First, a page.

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Marta Dusseldorp: how I travel

The actor on seeing the world – through the ages, through the eyes of refugees, and with child-like wonder.
Marta Dusseldorp

Marta Dusseldorp.

Karlien Geldenguys

Just back from… Working in LA. I loved it. They’re so positive. You dare to dream again.

Next up… Antarctica. Where do you go after Africa?

My fondest childhood memories are travelling as a family. I must have been about eight when we took a barge through Holland, Belgium and Germany. My sister and I slept in the nose of the barge, and Mum and Dad always had friends with us – it was all flares and fabulous people. That gave me a feeling of freedom, of having no fixed place or culture, of travelling to gather stories and be together.

Returning to Holland to see my grandfather’s home in Utrecht in my twenties was a really important moment in my life. I’d never really identified as being Australian – always a bit too big, a bit too loud – and suddenly I was seeing people who looked like me. I felt an incredible sense of belonging. Then just recently I filmed Who Do You Think You Are? and I got to see my grandmother’s heritage in Germany, Switzerland and Scotland, and I felt the same again. I got to stand inside the Swiss inn my ancestors built 10 generations ago and had held onto for centuries. As important as knowing your story is being able to connect with that place. Indigenous people have taught us that here in Australia.

My favourite travels are linked to history, when I understand the historical context of what I’m experiencing. Going to Hiroshima was another important moment – standing on the bridge with the dome in front, then going through that museum. My husband Ben and I wept at the paper cranes, and the memorial, and the outpouring of such overwhelming sentiment.

When the girls were little we travelled to Japan. It was so embracing of children. If I could work and live there, I would. Sometimes travel needs to be where you step off and you’re in another world, not just another country. That’s what Japan is.

I find it hard to travel without the girls now. We were shooting Jack Irish in Manila and Mumbai, and I was wandering around without the kids [Maggie, 9, and Grace, 12] but seeing the place through their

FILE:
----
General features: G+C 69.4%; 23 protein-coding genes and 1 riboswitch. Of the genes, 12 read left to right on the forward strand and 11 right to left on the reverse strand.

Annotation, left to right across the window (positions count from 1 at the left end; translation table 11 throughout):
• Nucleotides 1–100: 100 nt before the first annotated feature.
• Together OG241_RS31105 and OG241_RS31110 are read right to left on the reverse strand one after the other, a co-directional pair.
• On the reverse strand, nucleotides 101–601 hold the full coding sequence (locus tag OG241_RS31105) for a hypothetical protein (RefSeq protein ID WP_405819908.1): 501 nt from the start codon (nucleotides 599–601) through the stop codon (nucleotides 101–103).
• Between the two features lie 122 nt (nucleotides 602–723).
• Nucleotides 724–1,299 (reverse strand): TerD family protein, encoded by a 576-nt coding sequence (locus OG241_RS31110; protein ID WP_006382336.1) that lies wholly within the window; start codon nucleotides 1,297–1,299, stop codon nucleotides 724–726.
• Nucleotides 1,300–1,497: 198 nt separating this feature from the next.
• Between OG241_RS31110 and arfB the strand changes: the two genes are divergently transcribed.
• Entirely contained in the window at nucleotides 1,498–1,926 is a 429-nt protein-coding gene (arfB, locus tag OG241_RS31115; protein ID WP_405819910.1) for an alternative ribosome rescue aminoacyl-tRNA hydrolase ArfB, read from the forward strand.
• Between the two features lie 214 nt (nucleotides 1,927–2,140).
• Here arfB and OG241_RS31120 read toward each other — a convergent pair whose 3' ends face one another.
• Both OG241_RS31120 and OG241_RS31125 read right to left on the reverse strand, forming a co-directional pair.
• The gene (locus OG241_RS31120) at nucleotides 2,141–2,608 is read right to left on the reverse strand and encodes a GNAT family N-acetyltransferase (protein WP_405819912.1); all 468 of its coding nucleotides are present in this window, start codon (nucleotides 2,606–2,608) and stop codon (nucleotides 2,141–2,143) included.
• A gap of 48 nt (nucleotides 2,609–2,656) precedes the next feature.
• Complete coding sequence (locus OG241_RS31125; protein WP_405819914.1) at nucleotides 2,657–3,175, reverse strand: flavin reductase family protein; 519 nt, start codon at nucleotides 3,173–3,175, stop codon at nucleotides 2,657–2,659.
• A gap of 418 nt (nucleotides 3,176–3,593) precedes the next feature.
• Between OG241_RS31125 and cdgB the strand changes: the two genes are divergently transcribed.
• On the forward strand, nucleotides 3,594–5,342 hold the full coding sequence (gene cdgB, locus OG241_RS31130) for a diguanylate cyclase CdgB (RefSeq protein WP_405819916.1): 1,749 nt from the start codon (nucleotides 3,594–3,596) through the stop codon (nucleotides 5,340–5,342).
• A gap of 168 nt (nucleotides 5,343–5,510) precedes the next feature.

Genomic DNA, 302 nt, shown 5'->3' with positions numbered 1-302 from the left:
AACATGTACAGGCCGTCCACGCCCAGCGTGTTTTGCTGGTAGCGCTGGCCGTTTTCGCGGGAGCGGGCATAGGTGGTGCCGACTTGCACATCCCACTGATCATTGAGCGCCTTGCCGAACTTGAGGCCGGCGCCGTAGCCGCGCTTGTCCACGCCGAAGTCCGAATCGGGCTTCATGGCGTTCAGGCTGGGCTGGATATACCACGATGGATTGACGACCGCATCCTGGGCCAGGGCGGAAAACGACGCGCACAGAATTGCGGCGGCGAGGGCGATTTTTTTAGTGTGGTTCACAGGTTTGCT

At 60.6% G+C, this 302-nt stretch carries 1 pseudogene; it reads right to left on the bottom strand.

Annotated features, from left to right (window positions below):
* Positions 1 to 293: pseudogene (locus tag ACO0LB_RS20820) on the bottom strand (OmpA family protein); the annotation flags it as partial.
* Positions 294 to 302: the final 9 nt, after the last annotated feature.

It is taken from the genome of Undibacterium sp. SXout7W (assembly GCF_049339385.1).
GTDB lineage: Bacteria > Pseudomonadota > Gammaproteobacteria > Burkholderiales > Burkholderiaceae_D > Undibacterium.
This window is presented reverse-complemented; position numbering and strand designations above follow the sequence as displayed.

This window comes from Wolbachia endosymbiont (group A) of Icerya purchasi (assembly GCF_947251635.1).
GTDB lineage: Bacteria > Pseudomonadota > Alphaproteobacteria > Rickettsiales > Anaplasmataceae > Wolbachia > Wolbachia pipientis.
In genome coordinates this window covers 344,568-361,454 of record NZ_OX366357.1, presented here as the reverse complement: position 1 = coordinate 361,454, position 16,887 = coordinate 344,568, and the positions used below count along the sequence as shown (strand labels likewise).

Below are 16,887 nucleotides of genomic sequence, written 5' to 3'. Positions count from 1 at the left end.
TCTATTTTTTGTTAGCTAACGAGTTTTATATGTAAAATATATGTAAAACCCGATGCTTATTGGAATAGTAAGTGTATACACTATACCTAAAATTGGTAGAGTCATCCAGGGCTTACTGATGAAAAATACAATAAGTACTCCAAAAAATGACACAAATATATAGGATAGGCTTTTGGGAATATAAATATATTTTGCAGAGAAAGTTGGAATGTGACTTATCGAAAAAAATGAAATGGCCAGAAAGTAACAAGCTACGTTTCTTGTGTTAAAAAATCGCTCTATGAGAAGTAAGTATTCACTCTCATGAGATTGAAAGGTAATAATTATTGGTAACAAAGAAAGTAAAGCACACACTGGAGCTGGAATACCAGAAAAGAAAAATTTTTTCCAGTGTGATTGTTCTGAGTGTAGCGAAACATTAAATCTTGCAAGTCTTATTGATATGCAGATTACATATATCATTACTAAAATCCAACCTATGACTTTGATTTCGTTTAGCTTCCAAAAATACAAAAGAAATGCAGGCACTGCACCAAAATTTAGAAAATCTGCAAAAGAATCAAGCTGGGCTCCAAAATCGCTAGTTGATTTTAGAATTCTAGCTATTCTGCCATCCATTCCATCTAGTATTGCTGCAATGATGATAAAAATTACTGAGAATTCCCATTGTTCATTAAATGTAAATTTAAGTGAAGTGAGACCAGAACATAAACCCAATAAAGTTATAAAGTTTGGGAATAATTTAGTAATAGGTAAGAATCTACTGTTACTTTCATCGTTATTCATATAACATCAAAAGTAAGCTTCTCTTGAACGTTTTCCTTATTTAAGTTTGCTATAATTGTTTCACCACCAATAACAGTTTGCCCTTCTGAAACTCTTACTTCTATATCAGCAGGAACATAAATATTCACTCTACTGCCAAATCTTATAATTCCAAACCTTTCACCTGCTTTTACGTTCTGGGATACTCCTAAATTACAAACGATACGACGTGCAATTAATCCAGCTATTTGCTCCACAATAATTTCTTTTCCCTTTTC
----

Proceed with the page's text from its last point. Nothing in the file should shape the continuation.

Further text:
eyes. I love wearing those goggles.

Wherever we are, we always find local galleries. Art is the way to understand people’s spirits and culture, to understand what they’re fighting for and what they’re talking about.

Is there anything as thrilling as travelling in Africa’s wild places? We took our daughters on an unforgettable safari with Abercrombie & Kent earlier this year, to Botswana, Zambia and Mozambique. The country and the wildlife are remarkable – the Okavango Delta has to be the most breathtaking place I’ve ever been. We left with a much deeper understanding of how urgent it is preserve these places for our children’s children, and to support the communities that look after the land.

We went to Nakatindi, a Zambian village where A&K has helped build a classroom at the school, a medical clinic and maternity ward, and started a bike shop that helps local people in all sorts of ways. The kids still talk about it.

From there we went to Uganda, to highlight the work being done by UNHCR in Kyaka II, a settlement for about 90,000 refugees. Australia for UNHCR raised the money to build a vocational training centre for young people, and I was there in my role as a special representative for the organisation.

In 2017 I travelled to Zaatari, a refugee camp on the border of Jordan and Syria, and then into Lebanon to see the incredible, often heartbreaking work of UNHCR. I see it as a real honour to understand it. Part of the problem of living in Australia is we can be blind to it if we choose to be, it just doesn’t hit us. What I can do is turn up, listen, and talk about it.

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